What's in a 'China' Name? A Test of Investor Attention Hypothesis

Financial Management, Forthcoming

43 Pages Posted: 29 May 2009 Last revised: 2 Dec 2011

Kee-Hong Bae

York University - Schulich School of Business

Wei Wang

Queen's School of Business; University of Pennsylvania - The Wharton School

Date Written: August 1, 2011

Abstract

We study whether firm name affects investor attention and thereby firm valuation. Some Chinese firms listed on U.S. stock exchanges have the word “China” or “Chinese” included in their company names (“China-name stocks”), whereas others do not (“non-China-name stocks”). During the China stock market boom in 2007, we find that China-name stocks significantly outperform non-China-name stocks. This is not due to differences in firm characteristics, risk, or liquidity. The “China-name effect” is largely consistent with the investor attention hypothesis that the price pressure caused by increased investor attention on China-name stocks during the boom period drives up China-name stocks more than non-China-name stocks.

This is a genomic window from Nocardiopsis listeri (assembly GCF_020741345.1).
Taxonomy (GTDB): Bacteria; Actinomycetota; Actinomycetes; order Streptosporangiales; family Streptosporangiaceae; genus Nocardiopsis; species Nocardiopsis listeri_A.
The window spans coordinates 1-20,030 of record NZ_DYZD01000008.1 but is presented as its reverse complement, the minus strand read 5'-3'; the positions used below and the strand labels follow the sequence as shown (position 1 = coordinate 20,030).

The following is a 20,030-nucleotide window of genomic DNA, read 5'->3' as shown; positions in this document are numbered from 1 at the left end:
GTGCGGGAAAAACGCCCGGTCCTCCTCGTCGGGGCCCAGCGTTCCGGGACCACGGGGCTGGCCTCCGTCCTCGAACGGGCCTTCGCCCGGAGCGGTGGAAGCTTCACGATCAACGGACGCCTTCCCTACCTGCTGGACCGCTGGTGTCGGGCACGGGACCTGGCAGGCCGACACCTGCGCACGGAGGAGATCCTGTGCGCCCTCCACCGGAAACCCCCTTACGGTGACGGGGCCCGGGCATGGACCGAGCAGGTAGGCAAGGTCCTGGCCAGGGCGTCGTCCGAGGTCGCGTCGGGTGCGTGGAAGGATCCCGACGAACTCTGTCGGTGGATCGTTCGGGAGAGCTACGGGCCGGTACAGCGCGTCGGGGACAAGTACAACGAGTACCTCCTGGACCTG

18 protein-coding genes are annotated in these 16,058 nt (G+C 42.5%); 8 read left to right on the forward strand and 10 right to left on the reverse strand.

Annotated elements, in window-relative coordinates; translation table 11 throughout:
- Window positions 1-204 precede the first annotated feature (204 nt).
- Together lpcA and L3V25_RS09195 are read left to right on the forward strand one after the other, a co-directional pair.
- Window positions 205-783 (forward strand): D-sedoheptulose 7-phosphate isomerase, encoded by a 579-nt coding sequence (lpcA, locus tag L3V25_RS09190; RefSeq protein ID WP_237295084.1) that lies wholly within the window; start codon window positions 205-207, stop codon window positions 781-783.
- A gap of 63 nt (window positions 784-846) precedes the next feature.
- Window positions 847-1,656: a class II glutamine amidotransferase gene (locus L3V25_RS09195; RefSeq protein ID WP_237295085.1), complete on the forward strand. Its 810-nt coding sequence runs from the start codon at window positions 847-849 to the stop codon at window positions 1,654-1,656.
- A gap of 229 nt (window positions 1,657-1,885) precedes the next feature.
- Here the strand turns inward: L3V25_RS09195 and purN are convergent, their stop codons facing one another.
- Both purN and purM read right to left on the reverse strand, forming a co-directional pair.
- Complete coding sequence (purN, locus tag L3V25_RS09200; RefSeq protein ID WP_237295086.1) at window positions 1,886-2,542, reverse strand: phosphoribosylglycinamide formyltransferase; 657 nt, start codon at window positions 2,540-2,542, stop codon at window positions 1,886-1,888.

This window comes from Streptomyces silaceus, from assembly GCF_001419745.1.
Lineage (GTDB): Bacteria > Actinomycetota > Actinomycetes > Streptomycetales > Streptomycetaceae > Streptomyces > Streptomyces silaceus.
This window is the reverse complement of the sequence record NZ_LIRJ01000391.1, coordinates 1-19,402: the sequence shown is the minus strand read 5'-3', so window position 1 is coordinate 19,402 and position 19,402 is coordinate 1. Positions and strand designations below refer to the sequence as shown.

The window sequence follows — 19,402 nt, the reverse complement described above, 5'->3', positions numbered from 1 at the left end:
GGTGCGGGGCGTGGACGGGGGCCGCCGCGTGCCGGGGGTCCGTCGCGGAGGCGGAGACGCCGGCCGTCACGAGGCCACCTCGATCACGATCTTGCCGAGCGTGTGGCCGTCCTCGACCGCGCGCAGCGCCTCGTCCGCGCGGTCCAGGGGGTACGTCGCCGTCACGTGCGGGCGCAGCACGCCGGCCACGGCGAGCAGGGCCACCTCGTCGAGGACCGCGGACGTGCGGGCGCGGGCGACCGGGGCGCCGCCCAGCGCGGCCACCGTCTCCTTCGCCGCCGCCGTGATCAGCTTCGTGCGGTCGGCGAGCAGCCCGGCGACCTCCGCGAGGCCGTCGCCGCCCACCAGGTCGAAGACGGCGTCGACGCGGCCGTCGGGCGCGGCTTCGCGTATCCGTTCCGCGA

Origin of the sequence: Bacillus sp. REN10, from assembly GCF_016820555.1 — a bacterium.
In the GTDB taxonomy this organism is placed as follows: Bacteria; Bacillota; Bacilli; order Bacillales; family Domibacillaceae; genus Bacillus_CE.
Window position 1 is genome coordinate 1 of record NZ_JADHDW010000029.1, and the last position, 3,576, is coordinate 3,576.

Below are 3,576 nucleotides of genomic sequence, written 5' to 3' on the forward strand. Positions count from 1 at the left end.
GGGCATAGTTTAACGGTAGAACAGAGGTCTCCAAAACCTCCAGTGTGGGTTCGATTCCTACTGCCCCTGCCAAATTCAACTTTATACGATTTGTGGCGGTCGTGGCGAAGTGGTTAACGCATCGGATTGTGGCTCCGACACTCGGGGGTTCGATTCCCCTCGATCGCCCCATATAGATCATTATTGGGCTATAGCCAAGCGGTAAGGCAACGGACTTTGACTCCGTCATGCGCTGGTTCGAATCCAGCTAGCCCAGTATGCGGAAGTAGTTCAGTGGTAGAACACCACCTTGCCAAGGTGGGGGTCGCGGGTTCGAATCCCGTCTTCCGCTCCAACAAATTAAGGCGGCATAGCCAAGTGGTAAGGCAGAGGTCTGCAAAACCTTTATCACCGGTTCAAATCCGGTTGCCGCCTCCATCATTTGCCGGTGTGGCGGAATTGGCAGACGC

Keywords: China-name Stocks, Investor Attention, Initial Public Offering, American Depositary Receipt

JEL Classification: G10, G14

Suggested Citation

Bae, Kee-Hong and Wang, Wei, What's in a 'China' Name? A Test of Investor Attention Hypothesis (August 1, 2011). Financial Management, Forthcoming. Available at SSRN: https://ssrn.com/abstract=1411788

Kee-Hong Bae

York University - Schulich School of Business ( email )

4700 Keele Street
Toronto, Ontario M3J 1P3
Canada
416-736-2100 ext) 20248 (Phone)
416-736-5687 (Fax)

Wei Wang (Contact Author)

University of Pennsylvania - The Wharton School ( email )

3641 Locust Walk
Philadelphia, PA 19104-6365
United States

Queen's School of Business ( email )

143 Union Street
Kingston, Ontario K7L 3N6
Canada

Paper statistics

Downloads
432
Rank
53,846
Abstract Views
2,518